Learn more about online treatment for anorexia and orthorexia
Call (866) 293-0041

Talk to your doctor

Before you can receive treatment for an eating disorder, you will need a diagnosis. The first step in getting a diagnosis is talking to your doctor. We know how difficult this can be, but early intervention is one of the most effective actions for long-term recovery.

Here are some tips for speaking with your doctor so you get the most out of your appointment with as little anxiety as possible:

1. Be open and honest about your symptoms and struggles.

Remember, your doctor is there to provide you with an accurate diagnosis and to support you on your journey to recovery. The only way they can do this is if they know what’s really going on.

These are some of the key things to share with your doctor:

  • How often you restrict your food intake
  • What food restriction looks like for you
  • If you feel addicted to exercise
  • How you feel about weight gain or fluctuations 
  • How you feel about your body
  • If you engage in compensatory behaviors and how often
  • Physical symptoms you are experiencing
  • If you’re feeling depressed or anxious

2. Be prepared ahead of your appointment

Write down all the questions you want to ask, symptoms you want to mention, and any concerns you might have. If you have no idea what to ask, here are a few to get you started:

  • Do I need a physical exam or tests?
  • Where can I get more information on my eating disorder?
  • What are my treatment options?
  • Can you refer me to a support group for eating disorders?

3. Bring someone to support you

When speaking to your doctor about your eating disorder, it may feel difficult to admit to them for the first time that you’re struggling with issues around your body and food. Having someone you trust with you may make you feel more comfortable so that you can feel safer opening up to your doctor.

4. Advocate for yourself

You know your body better than anyone. If you don’t feel you’re getting what you need from your doctor, such as if they don’t appear to be taking your symptoms seriously, or are participating in fatphobic practices, advocate for better care. Ask to be referred to an eating disorder specialist, or seek out an eating disorder specialist on your own. 

Anorexia nervosa and orthorexia

What happens next?

Once you have opened up to your doctor, they may refer you to additional care providers or recommend a specific level of care, depending on your physical and mental health situation. Once you have a diagnosis, you will want your doctor to formulate a treatment plan for your individual needs. It is beneficial to your recovery for your treatment to include collaboration from a multidisciplinary treatment team trained on mental disorders, including a psychotherapist, physician, psychiatrist, and dietitian.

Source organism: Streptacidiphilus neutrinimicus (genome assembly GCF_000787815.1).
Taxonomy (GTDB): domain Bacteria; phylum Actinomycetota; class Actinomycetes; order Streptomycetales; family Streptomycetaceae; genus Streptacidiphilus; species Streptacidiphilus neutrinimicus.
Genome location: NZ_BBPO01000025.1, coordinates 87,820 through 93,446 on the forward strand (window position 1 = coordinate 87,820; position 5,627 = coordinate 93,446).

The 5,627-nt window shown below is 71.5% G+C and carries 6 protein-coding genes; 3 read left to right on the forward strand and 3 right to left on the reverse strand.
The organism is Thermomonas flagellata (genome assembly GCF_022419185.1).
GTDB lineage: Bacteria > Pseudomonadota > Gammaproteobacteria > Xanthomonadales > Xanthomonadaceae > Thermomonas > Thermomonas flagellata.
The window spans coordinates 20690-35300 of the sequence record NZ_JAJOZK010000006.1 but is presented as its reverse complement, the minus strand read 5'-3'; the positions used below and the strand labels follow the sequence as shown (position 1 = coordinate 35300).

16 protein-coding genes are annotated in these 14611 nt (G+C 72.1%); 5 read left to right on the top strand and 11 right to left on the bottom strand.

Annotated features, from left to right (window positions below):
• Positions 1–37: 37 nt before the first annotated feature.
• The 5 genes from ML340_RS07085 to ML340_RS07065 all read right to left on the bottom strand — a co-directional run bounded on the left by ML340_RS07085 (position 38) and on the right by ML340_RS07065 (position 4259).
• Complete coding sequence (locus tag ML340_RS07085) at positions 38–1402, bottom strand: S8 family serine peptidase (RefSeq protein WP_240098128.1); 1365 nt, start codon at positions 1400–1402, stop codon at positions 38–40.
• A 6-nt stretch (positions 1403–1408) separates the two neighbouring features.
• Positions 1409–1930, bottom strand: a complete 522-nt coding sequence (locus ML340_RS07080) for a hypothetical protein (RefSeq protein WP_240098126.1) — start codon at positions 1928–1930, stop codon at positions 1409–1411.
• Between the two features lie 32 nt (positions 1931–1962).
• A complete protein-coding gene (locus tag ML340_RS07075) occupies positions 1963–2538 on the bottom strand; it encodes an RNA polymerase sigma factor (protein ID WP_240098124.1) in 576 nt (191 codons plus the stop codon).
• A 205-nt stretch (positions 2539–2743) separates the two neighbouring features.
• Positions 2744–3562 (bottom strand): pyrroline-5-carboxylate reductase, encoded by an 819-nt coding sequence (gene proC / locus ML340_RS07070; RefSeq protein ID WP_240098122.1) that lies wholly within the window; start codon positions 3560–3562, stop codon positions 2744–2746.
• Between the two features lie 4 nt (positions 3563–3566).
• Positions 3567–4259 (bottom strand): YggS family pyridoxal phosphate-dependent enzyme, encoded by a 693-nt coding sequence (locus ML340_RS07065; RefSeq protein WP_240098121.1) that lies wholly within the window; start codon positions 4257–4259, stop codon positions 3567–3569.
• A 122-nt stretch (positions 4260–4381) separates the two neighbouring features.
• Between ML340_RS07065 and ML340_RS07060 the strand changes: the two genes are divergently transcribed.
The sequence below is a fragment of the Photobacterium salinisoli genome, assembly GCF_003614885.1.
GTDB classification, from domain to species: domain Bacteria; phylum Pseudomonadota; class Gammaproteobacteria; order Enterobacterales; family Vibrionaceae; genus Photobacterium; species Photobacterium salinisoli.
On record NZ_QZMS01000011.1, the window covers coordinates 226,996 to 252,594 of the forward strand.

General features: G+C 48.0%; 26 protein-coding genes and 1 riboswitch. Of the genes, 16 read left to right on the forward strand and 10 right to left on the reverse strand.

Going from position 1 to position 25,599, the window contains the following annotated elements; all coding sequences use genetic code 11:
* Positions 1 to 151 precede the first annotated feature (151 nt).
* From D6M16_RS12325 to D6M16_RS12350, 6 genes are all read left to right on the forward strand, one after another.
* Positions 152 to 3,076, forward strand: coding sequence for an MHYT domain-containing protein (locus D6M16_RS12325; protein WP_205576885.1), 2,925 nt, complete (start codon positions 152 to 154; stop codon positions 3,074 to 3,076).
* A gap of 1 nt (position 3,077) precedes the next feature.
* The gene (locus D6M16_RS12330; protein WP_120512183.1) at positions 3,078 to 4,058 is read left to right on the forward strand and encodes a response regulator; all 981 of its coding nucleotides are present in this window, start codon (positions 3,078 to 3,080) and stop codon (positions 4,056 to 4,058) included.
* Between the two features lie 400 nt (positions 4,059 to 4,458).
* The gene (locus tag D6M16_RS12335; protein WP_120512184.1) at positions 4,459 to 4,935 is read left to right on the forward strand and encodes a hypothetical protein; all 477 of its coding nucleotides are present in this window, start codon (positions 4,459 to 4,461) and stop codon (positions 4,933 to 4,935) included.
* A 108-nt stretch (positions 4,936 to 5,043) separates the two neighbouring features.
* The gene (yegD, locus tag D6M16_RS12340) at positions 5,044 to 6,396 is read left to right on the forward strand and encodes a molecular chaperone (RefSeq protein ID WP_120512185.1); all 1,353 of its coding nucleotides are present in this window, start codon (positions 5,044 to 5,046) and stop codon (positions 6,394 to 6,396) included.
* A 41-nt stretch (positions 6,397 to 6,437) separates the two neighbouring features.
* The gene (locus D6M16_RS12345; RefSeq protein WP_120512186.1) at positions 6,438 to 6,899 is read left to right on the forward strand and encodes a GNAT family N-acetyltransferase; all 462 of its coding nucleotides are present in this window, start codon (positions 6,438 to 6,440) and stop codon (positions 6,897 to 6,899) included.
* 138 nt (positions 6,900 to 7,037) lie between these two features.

The bottom line

There are many similarities between anorexia and orthorexia—both eating disorders usually have restrictive eating behaviors and overvaluation of food, weight, and/or health. However, the critical difference between the two disorders is what motivates these behaviors. 

With anorexia, intense fear or weight gain drives disordered eating behaviors. By contrast, for those living with orthorexia, the perceived “purity” and “cleanliness” of foods is the primary motivating factor.

So, while anorexia and orthorexia are similar, they are also different, just like every individual experience with an eating disorder is different. 

Whether you have anorexia, orthorexia, or any other eating disorder, know that you’re not alone and your condition is treatable. Help is available now at Within.

Disclaimer about "overeating": Within Health hesitatingly uses the word "overeating" because it is the term currently associated with this condition in society, however, we believe it inherently overlooks the various psychological aspects of this condition which are often interconnected with internalized diet culture, and a restrictive mindset about food. For the remainder of this piece, we will therefore be putting "overeating" in quotations to recognize that the diagnosis itself pathologizes behavior that is potentially hardwired and adaptive to a restrictive mindset.

Disclaimer about weight loss drugs: Within does not endorse the use of any weight loss drug or behavior and seeks to provide education on the insidious nature of diet culture. We understand the complex nature of disordered eating and eating disorders and strongly encourage anyone engaging in these behaviors to reach out for help as soon as possible. No statement should be taken as healthcare advice. All healthcare decisions should be made with your individual healthcare provider.


  1. Anorexia nervosa. National Eating Disorders Association. (2018, February 28). Retrieved October 26, 2022.
  2. What is anorexia nervosa? (n.d.). Johns Hopkins Medicine. Retrieved October 26, 2022.
  3. Davidson, K. (2022, March 3). What to know about orthorexia. Healthline. Retrieved October 26, 2022.
  4. Whitcomb, I. (2020, October 7). Orthorexia: Causes, symptoms and treatment. LiveScience. Retrieved October 26, 2022.
  5. Gramaglia, C., Brytek-Matera, A., Rogoza, R. et al. (2017). Orthorexia and anorexia nervosa: two distinct phenomena? A cross-cultural comparison of orthorexic behaviors in clinical and non-clinical samples. BMC Psychiatry, 17(75). 
  6. Differences and similarities between orthorexia nervosa and anorexia. (n.d.). Retrieved October 26, 2022.